The bank of Mum and Dad: How our parents are shaping the UK housing industry by effectively becoming mortgage lenders
We have all heard of the term ‘the Bank of Mum and Dad’, but did you know our parents are actually helping to shape the UK’s property industry?
Recent research has revealed that among your traditional mortgage lenders of banks and building societies, the Bank of Mum and Dad (BoMaD) is playing a key role in helping shape the UK housing market.
But how, exactly? We delve into the key findings of the research and look to the future of the Bank of Mum and Dad.
The Bank of Mum and Dad – The key findings
The research, conducted by Legal and General, has found that parents are the equivalent of a £5.7bn mortgage lender, as more and more are helping their children take their first steps onto the property ladder.
While the BoMaD has been a means of accessing money for younger people for many years, it’s only recently that we have seen considerable growth. The research also found that 27% of all buyers in 2018 will receive help from friends or family, supporting the idea of the Bank of Mum and Dad. On average 361,500 properties bought in the UK this year will have been purchased with support from family and friends
To break down the figures: 207,700 property purchases will be supported by parents, 45,500 by grandparents, and 63,300 purchases will be supported by friends and family.
The strain on young buyers
There is a considerable amount of pressure on first-time buyers to save for their first property, however, with many trapped in “Generation Rent”, it’s becoming more difficult to do so.
With house prices increasingly out of reach for our younger generation, many are stuck on the renting ladder. With rents becoming more and more expensive, it’s becoming harder to save for deposits, therefore a rent cycle begins.
A recent survey by Marks & Spencer Bank supports this view and found that a fifth of millennials do not believe they will ever be in a position to purchase their own home.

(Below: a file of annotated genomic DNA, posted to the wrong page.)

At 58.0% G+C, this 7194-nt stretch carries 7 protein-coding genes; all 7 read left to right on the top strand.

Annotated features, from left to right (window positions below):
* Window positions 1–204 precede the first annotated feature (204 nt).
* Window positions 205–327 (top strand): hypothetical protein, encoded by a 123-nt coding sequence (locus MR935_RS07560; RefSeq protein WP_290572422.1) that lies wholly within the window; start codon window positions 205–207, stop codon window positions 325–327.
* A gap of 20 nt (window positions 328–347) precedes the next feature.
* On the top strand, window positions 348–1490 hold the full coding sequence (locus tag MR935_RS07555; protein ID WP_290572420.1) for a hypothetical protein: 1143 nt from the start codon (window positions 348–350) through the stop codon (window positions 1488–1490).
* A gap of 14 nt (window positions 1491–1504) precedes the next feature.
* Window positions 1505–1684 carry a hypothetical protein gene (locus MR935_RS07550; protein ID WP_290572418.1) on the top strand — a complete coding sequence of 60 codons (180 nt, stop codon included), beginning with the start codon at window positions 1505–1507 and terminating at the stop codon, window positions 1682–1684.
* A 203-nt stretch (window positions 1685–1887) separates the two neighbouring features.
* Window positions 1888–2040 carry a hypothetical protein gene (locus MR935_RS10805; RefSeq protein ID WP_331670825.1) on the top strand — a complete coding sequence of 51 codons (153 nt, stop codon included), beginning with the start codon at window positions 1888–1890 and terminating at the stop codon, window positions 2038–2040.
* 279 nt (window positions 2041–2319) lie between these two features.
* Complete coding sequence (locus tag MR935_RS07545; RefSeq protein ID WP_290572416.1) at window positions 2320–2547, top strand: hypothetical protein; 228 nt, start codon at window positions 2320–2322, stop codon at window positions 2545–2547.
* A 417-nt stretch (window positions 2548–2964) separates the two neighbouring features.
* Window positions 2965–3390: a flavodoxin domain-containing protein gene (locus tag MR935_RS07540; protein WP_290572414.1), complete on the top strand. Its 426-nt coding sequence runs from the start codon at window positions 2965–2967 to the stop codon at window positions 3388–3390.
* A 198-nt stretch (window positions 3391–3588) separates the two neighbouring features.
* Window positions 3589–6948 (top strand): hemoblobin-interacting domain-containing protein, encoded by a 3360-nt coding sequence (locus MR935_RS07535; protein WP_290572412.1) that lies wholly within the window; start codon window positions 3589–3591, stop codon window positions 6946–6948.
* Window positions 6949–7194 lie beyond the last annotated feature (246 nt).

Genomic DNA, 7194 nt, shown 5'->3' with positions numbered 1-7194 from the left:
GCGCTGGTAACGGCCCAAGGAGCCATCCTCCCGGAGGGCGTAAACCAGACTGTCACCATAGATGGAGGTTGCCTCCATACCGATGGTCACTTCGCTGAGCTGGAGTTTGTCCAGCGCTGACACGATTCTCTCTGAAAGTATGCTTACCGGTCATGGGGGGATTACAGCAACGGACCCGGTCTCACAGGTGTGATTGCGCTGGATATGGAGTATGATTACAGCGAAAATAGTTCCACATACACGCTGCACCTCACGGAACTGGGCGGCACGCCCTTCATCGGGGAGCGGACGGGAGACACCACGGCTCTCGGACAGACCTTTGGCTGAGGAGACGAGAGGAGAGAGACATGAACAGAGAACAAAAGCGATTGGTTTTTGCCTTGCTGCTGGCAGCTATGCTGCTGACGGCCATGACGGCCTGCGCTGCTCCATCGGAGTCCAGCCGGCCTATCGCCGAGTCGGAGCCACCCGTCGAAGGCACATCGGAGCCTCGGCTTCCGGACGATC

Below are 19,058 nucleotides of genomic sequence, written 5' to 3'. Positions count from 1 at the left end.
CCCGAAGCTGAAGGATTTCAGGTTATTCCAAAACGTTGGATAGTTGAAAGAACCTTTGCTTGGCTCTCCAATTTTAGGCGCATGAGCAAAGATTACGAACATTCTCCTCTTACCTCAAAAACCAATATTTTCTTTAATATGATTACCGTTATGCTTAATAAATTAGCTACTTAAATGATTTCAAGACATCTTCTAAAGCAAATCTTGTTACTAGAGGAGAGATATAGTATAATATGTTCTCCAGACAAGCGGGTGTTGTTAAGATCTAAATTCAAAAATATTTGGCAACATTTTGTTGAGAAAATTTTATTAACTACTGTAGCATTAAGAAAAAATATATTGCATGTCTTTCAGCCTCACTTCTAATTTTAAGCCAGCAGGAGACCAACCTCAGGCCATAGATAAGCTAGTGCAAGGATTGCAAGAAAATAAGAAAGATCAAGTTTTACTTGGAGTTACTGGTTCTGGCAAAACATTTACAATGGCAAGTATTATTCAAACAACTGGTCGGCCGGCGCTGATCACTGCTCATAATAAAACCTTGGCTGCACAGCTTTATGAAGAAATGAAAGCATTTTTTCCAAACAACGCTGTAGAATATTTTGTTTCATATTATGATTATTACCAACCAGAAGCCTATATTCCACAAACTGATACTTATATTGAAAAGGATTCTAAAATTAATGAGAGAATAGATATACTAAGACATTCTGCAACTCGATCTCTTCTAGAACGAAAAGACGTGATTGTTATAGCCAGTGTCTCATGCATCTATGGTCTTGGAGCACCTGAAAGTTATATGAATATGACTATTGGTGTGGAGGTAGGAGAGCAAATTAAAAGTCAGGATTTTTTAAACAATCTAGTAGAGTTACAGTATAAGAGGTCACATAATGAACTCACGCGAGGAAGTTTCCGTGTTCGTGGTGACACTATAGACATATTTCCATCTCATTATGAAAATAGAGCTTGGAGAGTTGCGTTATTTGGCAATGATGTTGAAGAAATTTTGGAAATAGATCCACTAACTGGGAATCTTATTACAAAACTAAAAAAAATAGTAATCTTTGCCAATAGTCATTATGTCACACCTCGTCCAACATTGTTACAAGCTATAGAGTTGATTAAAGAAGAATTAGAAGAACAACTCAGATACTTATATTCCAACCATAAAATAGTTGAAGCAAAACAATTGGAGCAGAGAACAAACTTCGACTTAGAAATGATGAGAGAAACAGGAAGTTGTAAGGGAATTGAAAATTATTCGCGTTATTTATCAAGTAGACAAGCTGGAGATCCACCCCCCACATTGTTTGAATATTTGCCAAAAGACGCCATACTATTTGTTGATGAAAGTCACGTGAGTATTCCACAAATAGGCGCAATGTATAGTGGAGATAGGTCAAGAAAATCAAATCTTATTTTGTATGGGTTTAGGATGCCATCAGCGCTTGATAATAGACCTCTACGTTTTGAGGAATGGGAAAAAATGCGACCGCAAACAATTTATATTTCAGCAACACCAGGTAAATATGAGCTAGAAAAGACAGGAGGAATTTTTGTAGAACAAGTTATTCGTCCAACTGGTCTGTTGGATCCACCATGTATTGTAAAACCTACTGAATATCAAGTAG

There are some support networks young buyers can reach to as well as the Bank of Mum and Dad. Government-led scheme such as the Help to Buy: Shared Ownership scheme and the Help to Buy: Equity Loan. Some banks and building societies are also providing Help To Buy ISAs and Lifetime ISAs, which pay first-time buyers a government bonus to help get more younger and first-time buyers on the property ladder.
What financial help is available for parents?
When it comes to supporting their children to purchase their first property, some parents may need some financial help or information.
The Bank of Mum and Dad report found that 71% of parents use their cash savings to help their children get on the property market, with a further 41% using their current home as a means of providing the cash.
Out of the 41%, half of parents chose to downsize their home. It’s often the case that as children leave the home, parents are left with properties that are bigger than their needs, so downsizing is often the best option. The remaining percentage includes parents who loan their children the equity release on their own home (14%) and those who choose to remortgage their home to release extra money (7%).
For those parents who need extra support to help raise funds, there are some schemes that can help.
There are a number of new mortgages available with the aim of helping first-time buyers get on the ladder with the help of their parents.
The Post Office now offers the Family Link mortgage, which is targeted at first-time buyers who can afford monthly repayments but are struggling to save for a deposit, and parents who own their property outright but don’t have a large cash sum available.
This type of mortgage works by lending 90% of the value of the property the first-time buyer wishes to purchase. The remaining 10% deposit is secured against the assessor’s property (the parent’s property). For this mortgage, the assessor’s property must be mortgage free.
Another type of mortgage is the family offset mortgage. This is a great alternative to becoming a guarantor, or physically lending money towards a child’s first home. Parents can offset their saving against a relative’s mortgage, which helps the parent regain control and ownership of their money, while helping their child.
Before making any decisions, we always advise that you seek professional financial advice.
The future of the Bank of Mum and Dad
While the BoMaD is booming, it’s fair to say that it does not help alleviate the pressure of structural issues within the housing market.
Relying on parents to help support the purchase of a first-time home may be the most suitable option for some families, however, it can be difficult for those who simply do not have the wealth to support their children with such big financial purchases.
More help and support needs to be available to first-time buyers, to not only help increase their chance of getting onto the property ladder, but to also help reduce the pressure parents face.
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